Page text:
The Homes of South Australian Football


FOR all but a 40-year chapter of its winters, South Australian football has been a guest rather than a king of its own domain. It began in South Australia with the game’s cradles in the parklands in the 1860s, to Adelaide Oval (under the uneasy watch of the state’s cricket masters) on the formation of the SA Football Association in 1877.

From 1877-1973*, Adelaide Oval was the so-called “Mecca” of South Australian football. It was the scene of many firsts, such as “intercolonial” games while sheep grazedon Montefiore Hill, matches under lights in 1885, record attendances for a women’s game in 1929 and premierships being decided in a play-off, now known as grand finals.

The relationship between SANFL and SACA had become more than “uneasy” –there were strong differences of opinion that led to the League looking for their own facility. Even the move to West Lakes, after the SANFL and SA Cricket Association reached the end of their partnership at Adelaide Oval, almost brought the game to its knees. Before Stage 1 of the two-stage build of the 80,000-seat, concrete-and-steel bowl was complete, the project -with one grandstand encircling the field -was challenged by rising cement prices busting the budgets. Stage 2 never happened.

Fans often felt uncomfortable in a venue tagged “Pleurisy Park” when it was swept over by cold winter winds off the gulf. Even the need for floodlighting was delayed for five years by a Royal Commission in 1979.

The turning point for Football Park was a sunny Saturday in late September 1976 when Sturt upset the red-hot Port Adelaide for the SANFL league premiership. Officially, 66,897 fans were recorded in the game’s attendance, yet league officials say there were almost 80,000 as they kept opening the gates. The police shut down the turnstiles and then continued to usher the public on the field, outside the boundary line.

Notable at Football Park, in contrast to Adelaide Oval, no grandstand ever carried a name to honour a famous player or administrator.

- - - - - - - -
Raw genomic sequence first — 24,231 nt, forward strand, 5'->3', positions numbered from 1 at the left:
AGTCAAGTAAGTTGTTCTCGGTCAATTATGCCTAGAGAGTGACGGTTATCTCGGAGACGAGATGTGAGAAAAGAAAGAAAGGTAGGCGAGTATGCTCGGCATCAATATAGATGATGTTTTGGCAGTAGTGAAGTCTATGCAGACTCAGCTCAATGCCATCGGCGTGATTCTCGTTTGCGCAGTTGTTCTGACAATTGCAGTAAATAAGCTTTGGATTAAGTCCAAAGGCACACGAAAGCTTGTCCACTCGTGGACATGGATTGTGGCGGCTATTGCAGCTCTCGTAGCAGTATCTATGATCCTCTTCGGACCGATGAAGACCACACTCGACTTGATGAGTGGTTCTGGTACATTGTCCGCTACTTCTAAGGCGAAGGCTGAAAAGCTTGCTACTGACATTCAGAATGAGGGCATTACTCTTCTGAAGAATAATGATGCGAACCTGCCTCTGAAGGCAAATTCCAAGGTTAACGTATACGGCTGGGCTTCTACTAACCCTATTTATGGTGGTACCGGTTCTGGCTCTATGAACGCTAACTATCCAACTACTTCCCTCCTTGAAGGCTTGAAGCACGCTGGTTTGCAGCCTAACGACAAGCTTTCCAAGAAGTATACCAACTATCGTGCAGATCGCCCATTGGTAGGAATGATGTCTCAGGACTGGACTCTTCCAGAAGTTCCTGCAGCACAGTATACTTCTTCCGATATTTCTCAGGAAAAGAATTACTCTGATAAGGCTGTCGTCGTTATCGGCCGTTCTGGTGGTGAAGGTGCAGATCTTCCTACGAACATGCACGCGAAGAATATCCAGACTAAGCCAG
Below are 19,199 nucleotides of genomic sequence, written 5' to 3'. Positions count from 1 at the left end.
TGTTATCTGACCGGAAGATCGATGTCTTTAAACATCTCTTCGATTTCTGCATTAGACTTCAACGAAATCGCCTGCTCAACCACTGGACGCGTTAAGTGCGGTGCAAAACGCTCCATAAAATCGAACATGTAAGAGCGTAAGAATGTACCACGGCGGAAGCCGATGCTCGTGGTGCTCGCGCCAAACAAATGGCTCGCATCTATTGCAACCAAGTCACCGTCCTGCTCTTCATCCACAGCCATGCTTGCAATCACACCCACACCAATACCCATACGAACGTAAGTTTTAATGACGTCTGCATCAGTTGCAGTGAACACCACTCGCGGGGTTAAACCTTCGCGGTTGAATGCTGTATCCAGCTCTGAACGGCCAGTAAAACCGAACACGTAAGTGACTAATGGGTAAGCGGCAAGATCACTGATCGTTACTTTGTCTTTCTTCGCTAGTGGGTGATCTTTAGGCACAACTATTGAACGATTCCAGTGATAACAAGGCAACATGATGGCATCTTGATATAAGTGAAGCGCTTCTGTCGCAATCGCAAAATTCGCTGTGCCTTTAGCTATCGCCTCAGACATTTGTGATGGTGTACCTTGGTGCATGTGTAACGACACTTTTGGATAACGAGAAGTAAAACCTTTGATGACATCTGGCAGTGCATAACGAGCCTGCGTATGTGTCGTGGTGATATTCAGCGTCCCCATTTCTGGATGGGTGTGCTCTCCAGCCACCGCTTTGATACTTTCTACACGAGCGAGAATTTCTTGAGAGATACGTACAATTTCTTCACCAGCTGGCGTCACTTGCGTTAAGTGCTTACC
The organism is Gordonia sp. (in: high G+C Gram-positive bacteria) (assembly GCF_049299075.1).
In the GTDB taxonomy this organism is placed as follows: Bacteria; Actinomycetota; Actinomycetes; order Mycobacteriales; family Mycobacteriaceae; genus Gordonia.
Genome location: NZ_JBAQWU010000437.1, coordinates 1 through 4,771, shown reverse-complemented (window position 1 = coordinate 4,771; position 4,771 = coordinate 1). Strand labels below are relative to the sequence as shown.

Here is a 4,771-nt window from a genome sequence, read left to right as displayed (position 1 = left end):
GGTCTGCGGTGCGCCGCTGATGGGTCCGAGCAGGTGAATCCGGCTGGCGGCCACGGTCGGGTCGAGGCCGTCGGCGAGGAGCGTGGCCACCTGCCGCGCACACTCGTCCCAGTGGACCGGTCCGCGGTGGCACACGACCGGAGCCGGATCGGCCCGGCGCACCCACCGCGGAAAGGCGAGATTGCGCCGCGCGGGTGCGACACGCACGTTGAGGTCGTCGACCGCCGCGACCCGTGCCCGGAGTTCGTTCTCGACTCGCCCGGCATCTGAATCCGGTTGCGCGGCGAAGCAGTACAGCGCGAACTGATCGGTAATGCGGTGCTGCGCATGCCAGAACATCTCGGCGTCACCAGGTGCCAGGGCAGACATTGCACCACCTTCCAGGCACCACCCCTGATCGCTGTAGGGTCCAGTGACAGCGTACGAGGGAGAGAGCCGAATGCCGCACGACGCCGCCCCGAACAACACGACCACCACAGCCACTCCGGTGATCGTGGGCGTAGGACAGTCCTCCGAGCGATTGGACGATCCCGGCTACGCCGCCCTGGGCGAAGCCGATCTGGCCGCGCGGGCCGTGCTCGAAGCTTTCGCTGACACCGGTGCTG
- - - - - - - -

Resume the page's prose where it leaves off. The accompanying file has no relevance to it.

By the time the SANFL built Football Park, the game was well established as the city’s most-popular sport. But the code was trying to find its way to be “Australia’s Game”, a national game. The complex national agenda certainly started to change while South Australia repeatedly beat the “Big V” of Victoria before locked gates in Tuesday night State-of-Origin battles at West Lakes. Those games built on State pride ultimately became screening tests for SANFL stars drawn to the big money of theVFL, particularly from 1986.

Football Park was home to South Australia’s first AFL entry, the Adelaide Football Club, in 1991 and then for Port Adelaide from 1997. However, the facilities needed upgrading and the State Government offered $100 million towards the upgrade.

Meanwhile, behind the scenes the AFL, SACA and the state and federal (?) governments were pushing for a return to Adelaide Oval.

Football Park had served its purpose. It hosted 458 AFL matches for a grand total of 16,092,916 fans on the infamous aluminium benches and later the plastic seats. While some lamented leaving a venue known for having the best playing surface in Australia, the re-entry to the 50,000-seat Adelaide Oval with its new look based on pavilions has brought the game “home”.

Sign up to receive the latest SANFL news straight to your inbox.